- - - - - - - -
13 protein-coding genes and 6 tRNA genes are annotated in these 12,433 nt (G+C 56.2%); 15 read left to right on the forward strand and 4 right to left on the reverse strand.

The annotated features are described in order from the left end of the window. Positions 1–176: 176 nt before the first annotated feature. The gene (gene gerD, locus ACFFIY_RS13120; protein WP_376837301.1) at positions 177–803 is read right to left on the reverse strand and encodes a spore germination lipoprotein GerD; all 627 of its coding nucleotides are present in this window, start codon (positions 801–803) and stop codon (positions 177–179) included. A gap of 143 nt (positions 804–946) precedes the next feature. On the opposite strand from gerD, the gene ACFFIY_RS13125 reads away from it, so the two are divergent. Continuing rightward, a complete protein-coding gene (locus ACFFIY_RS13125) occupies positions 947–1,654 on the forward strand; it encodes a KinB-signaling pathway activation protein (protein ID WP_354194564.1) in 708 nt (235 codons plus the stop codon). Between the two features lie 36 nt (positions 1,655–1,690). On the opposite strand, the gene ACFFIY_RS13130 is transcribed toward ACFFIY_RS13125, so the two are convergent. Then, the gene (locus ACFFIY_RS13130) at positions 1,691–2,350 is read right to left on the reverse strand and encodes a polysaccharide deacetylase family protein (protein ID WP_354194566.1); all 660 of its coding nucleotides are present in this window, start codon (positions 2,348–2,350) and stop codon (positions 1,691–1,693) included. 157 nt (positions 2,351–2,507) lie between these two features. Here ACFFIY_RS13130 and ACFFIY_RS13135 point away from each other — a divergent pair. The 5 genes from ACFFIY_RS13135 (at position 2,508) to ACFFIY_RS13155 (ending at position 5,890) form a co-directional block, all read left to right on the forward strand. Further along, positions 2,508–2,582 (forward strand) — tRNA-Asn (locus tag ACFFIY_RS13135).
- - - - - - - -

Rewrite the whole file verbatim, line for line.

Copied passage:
13 protein-coding genes and 6 tRNA genes are annotated in these 12,433 nt (G+C 56.2%); 15 read left to right on the forward strand and 4 right to left on the reverse strand.

The annotated features are described in order from the left end of the window. Positions 1–176: 176 nt before the first annotated feature. The gene (gene gerD, locus ACFFIY_RS13120; protein WP_376837301.1) at positions 177–803 is read right to left on the reverse strand and encodes a spore germination lipoprotein GerD; all 627 of its coding nucleotides are present in this window, start codon (positions 801–803) and stop codon (positions 177–179) included. A gap of 143 nt (positions 804–946) precedes the next feature. On the opposite strand from gerD, the gene ACFFIY_RS13125 reads away from it, so the two are divergent. Continuing rightward, a complete protein-coding gene (locus ACFFIY_RS13125) occupies positions 947–1,654 on the forward strand; it encodes a KinB-signaling pathway activation protein (protein ID WP_354194564.1) in 708 nt (235 codons plus the stop codon). Between the two features lie 36 nt (positions 1,655–1,690). On the opposite strand, the gene ACFFIY_RS13130 is transcribed toward ACFFIY_RS13125, so the two are convergent. Then, the gene (locus ACFFIY_RS13130) at positions 1,691–2,350 is read right to left on the reverse strand and encodes a polysaccharide deacetylase family protein (protein ID WP_354194566.1); all 660 of its coding nucleotides are present in this window, start codon (positions 2,348–2,350) and stop codon (positions 1,691–1,693) included. 157 nt (positions 2,351–2,507) lie between these two features. Here ACFFIY_RS13130 and ACFFIY_RS13135 point away from each other — a divergent pair. The 5 genes from ACFFIY_RS13135 (at position 2,508) to ACFFIY_RS13155 (ending at position 5,890) form a co-directional block, all read left to right on the forward strand. Further along, positions 2,508–2,582 (forward strand) — tRNA-Asn (locus tag ACFFIY_RS13135).